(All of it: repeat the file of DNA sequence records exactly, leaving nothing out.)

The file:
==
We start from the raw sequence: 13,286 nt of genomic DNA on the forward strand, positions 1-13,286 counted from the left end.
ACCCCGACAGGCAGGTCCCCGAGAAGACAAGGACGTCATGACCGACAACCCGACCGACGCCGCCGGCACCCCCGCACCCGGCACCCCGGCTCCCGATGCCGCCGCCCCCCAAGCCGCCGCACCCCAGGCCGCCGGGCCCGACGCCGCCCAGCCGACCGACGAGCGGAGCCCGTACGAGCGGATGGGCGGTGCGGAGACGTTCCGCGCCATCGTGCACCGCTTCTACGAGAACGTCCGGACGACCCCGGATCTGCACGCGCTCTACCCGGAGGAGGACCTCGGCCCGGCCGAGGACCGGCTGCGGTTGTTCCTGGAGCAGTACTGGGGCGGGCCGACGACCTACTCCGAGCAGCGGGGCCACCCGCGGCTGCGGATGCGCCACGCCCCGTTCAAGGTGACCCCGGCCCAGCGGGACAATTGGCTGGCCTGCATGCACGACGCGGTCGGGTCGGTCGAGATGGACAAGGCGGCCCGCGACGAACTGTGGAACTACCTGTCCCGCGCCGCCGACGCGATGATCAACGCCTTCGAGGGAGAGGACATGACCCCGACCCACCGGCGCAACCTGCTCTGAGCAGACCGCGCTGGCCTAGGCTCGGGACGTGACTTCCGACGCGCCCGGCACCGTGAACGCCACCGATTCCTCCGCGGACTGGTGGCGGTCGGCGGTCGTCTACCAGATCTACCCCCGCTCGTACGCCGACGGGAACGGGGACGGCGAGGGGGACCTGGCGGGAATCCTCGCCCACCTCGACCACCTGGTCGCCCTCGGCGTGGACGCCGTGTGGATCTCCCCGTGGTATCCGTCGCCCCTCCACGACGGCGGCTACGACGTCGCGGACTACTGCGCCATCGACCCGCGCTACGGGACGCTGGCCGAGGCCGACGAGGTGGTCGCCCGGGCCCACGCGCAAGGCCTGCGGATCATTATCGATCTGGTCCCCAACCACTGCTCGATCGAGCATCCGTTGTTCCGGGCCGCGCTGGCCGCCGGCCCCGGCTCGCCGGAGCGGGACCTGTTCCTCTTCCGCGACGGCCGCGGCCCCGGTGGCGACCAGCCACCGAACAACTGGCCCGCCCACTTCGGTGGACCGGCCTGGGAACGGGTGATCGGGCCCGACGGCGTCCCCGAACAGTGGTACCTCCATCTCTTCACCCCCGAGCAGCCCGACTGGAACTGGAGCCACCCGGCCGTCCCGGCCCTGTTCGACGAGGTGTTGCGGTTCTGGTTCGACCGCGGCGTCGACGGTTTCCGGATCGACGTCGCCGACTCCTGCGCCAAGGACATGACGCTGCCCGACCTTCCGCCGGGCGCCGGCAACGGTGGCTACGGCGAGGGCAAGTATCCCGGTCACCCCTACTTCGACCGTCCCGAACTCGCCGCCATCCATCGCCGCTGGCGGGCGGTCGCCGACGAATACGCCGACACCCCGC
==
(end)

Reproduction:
We start from the raw sequence: 13,286 nt of genomic DNA on the forward strand, positions 1-13,286 counted from the left end.
ACCCCGACAGGCAGGTCCCCGAGAAGACAAGGACGTCATGACCGACAACCCGACCGACGCCGCCGGCACCCCCGCACCCGGCACCCCGGCTCCCGATGCCGCCGCCCCCCAAGCCGCCGCACCCCAGGCCGCCGGGCCCGACGCCGCCCAGCCGACCGACGAGCGGAGCCCGTACGAGCGGATGGGCGGTGCGGAGACGTTCCGCGCCATCGTGCACCGCTTCTACGAGAACGTCCGGACGACCCCGGATCTGCACGCGCTCTACCCGGAGGAGGACCTCGGCCCGGCCGAGGACCGGCTGCGGTTGTTCCTGGAGCAGTACTGGGGCGGGCCGACGACCTACTCCGAGCAGCGGGGCCACCCGCGGCTGCGGATGCGCCACGCCCCGTTCAAGGTGACCCCGGCCCAGCGGGACAATTGGCTGGCCTGCATGCACGACGCGGTCGGGTCGGTCGAGATGGACAAGGCGGCCCGCGACGAACTGTGGAACTACCTGTCCCGCGCCGCCGACGCGATGATCAACGCCTTCGAGGGAGAGGACATGACCCCGACCCACCGGCGCAACCTGCTCTGAGCAGACCGCGCTGGCCTAGGCTCGGGACGTGACTTCCGACGCGCCCGGCACCGTGAACGCCACCGATTCCTCCGCGGACTGGTGGCGGTCGGCGGTCGTCTACCAGATCTACCCCCGCTCGTACGCCGACGGGAACGGGGACGGCGAGGGGGACCTGGCGGGAATCCTCGCCCACCTCGACCACCTGGTCGCCCTCGGCGTGGACGCCGTGTGGATCTCCCCGTGGTATCCGTCGCCCCTCCACGACGGCGGCTACGACGTCGCGGACTACTGCGCCATCGACCCGCGCTACGGGACGCTGGCCGAGGCCGACGAGGTGGTCGCCCGGGCCCACGCGCAAGGCCTGCGGATCATTATCGATCTGGTCCCCAACCACTGCTCGATCGAGCATCCGTTGTTCCGGGCCGCGCTGGCCGCCGGCCCCGGCTCGCCGGAGCGGGACCTGTTCCTCTTCCGCGACGGCCGCGGCCCCGGTGGCGACCAGCCACCGAACAACTGGCCCGCCCACTTCGGTGGACCGGCCTGGGAACGGGTGATCGGGCCCGACGGCGTCCCCGAACAGTGGTACCTCCATCTCTTCACCCCCGAGCAGCCCGACTGGAACTGGAGCCACCCGGCCGTCCCGGCCCTGTTCGACGAGGTGTTGCGGTTCTGGTTCGACCGCGGCGTCGACGGTTTCCGGATCGACGTCGCCGACTCCTGCGCCAAGGACATGACGCTGCCCGACCTTCCGCCGGGCGCCGGCAACGGTGGCTACGGCGAGGGCAAGTATCCCGGTCACCCCTACTTCGACCGTCCCGAACTCGCCGCCATCCATCGCCGCTGGCGGGCGGTCGCCGACGAATACGCCGACACCCCGC